Userspace block device driver (ublk driver)


ublk is a generic framework for implementing block device logic from userspace. The motivation behind it is that moving virtual block drivers into userspace, such as loop, nbd and similar can be very helpful. It can help to implement new virtual block device such as ublk-qcow2 (there are several attempts of implementing qcow2 driver in kernel).

Userspace block devices are attractive because:

  • They can be written many programming languages.

  • They can use libraries that are not available in the kernel.

  • They can be debugged with tools familiar to application developers.

  • Crashes do not kernel panic the machine.

  • Bugs are likely to have a lower security impact than bugs in kernel code.

  • They can be installed and updated independently of the kernel.

  • They can be used to simulate block device easily with user specified parameters/setting for test/debug purpose

ublk block device (/dev/ublkb*) is added by ublk driver. Any IO request on the device will be forwarded to ublk userspace program. For convenience, in this document, ublk server refers to generic ublk userspace program. ublksrv 1 is one of such implementation. It provides libublksrv 2 library for developing specific user block device conveniently, while also generic type block device is included, such as loop and null. Richard W.M. Jones wrote userspace nbd device nbdublk 3 based on libublksrv 2.

After the IO is handled by userspace, the result is committed back to the driver, thus completing the request cycle. This way, any specific IO handling logic is totally done by userspace, such as loop’s IO handling, NBD’s IO communication, or qcow2’s IO mapping.

/dev/ublkb* is driven by blk-mq request-based driver. Each request is assigned by one queue wide unique tag. ublk server assigns unique tag to each IO too, which is 1:1 mapped with IO of /dev/ublkb*.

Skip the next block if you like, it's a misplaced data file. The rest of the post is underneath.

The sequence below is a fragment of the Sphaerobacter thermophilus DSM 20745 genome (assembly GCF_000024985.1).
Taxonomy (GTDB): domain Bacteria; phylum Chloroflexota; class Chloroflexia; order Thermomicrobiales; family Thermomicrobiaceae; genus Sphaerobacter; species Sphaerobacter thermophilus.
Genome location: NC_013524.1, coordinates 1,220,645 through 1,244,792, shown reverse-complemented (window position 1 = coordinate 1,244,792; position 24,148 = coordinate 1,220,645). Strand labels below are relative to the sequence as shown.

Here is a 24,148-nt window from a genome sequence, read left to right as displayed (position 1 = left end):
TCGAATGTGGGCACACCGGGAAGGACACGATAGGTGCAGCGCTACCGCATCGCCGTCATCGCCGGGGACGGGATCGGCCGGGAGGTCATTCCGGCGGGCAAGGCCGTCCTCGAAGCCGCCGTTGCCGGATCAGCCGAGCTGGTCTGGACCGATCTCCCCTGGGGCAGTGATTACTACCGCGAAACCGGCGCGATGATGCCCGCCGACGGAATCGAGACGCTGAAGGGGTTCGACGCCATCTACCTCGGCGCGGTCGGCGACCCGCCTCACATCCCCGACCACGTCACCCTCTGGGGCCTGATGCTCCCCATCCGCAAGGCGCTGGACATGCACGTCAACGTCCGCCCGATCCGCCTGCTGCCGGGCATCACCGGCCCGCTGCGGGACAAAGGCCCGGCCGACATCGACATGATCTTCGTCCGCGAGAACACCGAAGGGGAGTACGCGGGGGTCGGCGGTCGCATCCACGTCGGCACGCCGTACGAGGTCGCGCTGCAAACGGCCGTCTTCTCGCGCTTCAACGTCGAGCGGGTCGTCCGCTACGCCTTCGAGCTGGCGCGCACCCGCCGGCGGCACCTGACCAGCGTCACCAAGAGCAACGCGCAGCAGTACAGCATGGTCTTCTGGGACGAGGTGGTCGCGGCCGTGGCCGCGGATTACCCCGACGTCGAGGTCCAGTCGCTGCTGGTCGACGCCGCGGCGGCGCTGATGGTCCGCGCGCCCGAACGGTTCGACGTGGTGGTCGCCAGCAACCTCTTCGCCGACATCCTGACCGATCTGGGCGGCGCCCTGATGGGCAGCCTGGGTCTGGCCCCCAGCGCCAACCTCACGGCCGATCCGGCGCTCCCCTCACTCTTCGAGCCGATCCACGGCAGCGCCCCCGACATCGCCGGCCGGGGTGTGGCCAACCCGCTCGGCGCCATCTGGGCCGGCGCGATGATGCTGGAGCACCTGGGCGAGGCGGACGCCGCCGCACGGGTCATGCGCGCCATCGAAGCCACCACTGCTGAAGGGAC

Both the IO request forward and IO handling result committing are done via io_uring passthrough command; that is why ublk is also one io_uring based block driver. It has been observed that using io_uring passthrough command can give better IOPS than block IO; which is why ublk is one of high performance implementation of userspace block device: not only IO request communication is done by io_uring, but also the preferred IO handling in ublk server is io_uring based approach too.

ublk provides control interface to set/get ublk block device parameters. The interface is extendable and kabi compatible: basically any ublk request queue’s parameter or ublk generic feature parameters can be set/get via the interface. Thus, ublk is generic userspace block device framework. For example, it is easy to setup a ublk device with specified block parameters from userspace.

Using ublk

ublk requires userspace ublk server to handle real block device logic.

Below is example of using ublksrv to provide ublk-based loop device.

  • add a device:

    ublk add -t loop -f ublk-loop.img
  • format with xfs, then use it:

    mkfs.xfs /dev/ublkb0
    mount /dev/ublkb0 /mnt
    # do anything. all IOs are handled by io_uring
    umount /mnt
  • list the devices with their info:

    ublk list
  • delete the device:

    ublk del -a
    ublk del -n $ublk_dev_id

See usage details in README of ublksrv 4.


Control plane

ublk driver provides global misc device node (/dev/ublk-control) for managing and controlling ublk devices with help of several control commands:


    Add a ublk char device (/dev/ublkc*) which is talked with ublk server WRT IO command communication. Basic device info is sent together with this command. It sets UAPI structure of ublksrv_ctrl_dev_info, such as nr_hw_queues, queue_depth, and max IO request buffer size, for which the info is negotiated with the driver and sent back to the server. When this command is completed, the basic device info is immutable.


    Set or get parameters of the device, which can be either generic feature related, or request queue limit related, but can’t be IO logic specific, because the driver does not handle any IO logic. This command has to be sent before sending UBLK_CMD_START_DEV.